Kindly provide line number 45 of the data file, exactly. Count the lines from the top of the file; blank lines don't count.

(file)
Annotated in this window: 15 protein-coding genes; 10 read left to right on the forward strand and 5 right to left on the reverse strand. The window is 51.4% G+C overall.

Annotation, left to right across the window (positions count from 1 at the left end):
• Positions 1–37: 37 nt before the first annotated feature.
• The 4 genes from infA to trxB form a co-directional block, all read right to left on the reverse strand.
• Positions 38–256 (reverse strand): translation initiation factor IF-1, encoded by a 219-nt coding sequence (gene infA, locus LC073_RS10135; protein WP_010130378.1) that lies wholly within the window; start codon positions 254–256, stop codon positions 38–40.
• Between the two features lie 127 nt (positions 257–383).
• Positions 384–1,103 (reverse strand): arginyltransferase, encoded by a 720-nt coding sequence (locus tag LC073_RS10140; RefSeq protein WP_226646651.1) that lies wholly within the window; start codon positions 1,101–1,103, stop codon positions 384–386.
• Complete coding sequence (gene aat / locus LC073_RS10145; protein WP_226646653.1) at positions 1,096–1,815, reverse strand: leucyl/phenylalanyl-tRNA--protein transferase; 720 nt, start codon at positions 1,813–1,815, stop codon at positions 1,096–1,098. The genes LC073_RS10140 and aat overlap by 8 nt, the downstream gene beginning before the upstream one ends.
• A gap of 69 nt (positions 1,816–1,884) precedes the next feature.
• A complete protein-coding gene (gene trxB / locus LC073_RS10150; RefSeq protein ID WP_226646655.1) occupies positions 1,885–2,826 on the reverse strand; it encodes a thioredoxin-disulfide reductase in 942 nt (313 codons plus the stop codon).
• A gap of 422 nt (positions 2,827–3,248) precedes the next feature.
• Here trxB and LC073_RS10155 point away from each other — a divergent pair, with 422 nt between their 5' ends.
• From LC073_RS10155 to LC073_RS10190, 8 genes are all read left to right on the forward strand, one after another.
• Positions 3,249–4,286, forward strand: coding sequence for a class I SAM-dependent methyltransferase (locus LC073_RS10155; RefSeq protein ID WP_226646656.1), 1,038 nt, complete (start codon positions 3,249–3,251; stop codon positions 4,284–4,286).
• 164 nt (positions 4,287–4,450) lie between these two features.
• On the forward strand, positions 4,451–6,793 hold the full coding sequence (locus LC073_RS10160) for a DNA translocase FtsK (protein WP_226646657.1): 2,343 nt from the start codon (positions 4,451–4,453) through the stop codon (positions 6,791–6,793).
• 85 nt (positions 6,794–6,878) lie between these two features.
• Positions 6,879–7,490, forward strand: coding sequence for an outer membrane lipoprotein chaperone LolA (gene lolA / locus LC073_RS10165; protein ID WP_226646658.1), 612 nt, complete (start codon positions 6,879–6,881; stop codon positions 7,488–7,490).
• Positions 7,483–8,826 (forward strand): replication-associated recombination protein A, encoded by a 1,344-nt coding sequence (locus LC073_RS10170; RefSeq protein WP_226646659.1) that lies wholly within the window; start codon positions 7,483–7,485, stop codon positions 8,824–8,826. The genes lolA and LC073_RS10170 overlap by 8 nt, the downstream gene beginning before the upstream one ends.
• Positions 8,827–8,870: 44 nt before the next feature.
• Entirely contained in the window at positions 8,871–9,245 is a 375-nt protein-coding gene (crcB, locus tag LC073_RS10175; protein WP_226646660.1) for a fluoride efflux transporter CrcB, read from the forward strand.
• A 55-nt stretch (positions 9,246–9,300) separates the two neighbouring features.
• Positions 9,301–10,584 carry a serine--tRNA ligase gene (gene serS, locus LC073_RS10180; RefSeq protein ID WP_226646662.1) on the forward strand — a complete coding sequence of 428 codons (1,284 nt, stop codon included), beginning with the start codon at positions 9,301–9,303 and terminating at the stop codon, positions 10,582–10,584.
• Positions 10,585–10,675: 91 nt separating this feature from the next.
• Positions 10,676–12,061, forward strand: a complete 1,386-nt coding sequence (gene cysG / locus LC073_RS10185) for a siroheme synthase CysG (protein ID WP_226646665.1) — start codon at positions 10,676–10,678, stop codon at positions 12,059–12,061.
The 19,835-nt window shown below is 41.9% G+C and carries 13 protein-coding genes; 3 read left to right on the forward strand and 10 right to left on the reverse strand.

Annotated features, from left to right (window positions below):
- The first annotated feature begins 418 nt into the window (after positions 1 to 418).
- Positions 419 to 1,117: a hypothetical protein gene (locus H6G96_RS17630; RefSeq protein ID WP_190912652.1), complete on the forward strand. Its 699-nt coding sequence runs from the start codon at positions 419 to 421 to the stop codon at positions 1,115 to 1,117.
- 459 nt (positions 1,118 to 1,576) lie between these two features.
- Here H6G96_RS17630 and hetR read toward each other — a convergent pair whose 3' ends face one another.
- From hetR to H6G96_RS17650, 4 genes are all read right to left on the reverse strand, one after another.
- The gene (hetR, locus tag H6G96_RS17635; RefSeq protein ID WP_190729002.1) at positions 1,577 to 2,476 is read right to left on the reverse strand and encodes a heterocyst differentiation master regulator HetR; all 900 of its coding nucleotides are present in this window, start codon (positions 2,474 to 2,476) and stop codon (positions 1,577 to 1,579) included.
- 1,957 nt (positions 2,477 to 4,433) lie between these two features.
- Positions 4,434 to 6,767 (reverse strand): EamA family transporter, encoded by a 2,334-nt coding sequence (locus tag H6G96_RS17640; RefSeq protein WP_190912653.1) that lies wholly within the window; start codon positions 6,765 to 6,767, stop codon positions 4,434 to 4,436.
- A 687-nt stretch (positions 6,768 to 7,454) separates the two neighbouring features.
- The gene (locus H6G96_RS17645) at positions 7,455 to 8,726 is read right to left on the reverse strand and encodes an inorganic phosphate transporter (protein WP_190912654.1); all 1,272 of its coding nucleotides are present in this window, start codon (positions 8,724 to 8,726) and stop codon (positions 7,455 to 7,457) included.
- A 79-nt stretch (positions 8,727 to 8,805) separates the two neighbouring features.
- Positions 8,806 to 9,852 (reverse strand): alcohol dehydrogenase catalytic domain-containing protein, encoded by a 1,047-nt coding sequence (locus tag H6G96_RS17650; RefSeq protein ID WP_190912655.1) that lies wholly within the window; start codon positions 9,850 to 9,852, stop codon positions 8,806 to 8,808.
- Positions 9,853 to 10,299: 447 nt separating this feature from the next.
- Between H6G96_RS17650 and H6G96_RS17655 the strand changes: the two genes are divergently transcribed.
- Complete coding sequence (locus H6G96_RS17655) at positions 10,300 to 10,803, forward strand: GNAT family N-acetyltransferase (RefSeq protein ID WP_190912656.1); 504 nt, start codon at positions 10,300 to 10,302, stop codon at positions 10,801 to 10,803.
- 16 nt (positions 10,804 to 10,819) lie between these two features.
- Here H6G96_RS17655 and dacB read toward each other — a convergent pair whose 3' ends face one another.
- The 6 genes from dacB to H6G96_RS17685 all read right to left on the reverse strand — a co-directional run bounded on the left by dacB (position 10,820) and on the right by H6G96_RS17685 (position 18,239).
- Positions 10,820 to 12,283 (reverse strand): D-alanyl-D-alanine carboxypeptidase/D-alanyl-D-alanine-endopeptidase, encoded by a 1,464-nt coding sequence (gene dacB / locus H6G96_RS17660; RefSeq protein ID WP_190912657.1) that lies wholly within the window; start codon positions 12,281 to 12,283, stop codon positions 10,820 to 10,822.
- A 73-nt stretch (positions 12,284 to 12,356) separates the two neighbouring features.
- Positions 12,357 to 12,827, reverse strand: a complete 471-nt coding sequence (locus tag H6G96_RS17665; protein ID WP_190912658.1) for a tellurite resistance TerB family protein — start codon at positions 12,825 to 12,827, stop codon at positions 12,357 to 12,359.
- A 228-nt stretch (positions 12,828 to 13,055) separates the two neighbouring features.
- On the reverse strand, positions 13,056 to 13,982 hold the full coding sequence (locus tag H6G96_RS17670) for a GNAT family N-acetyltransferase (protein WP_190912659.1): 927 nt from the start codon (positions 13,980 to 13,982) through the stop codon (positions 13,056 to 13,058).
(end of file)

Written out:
- The 6 genes from dacB to H6G96_RS17685 all read right to left on the reverse strand — a co-directional run bounded on the left by dacB (position 10,820) and on the right by H6G96_RS17685 (position 18,239).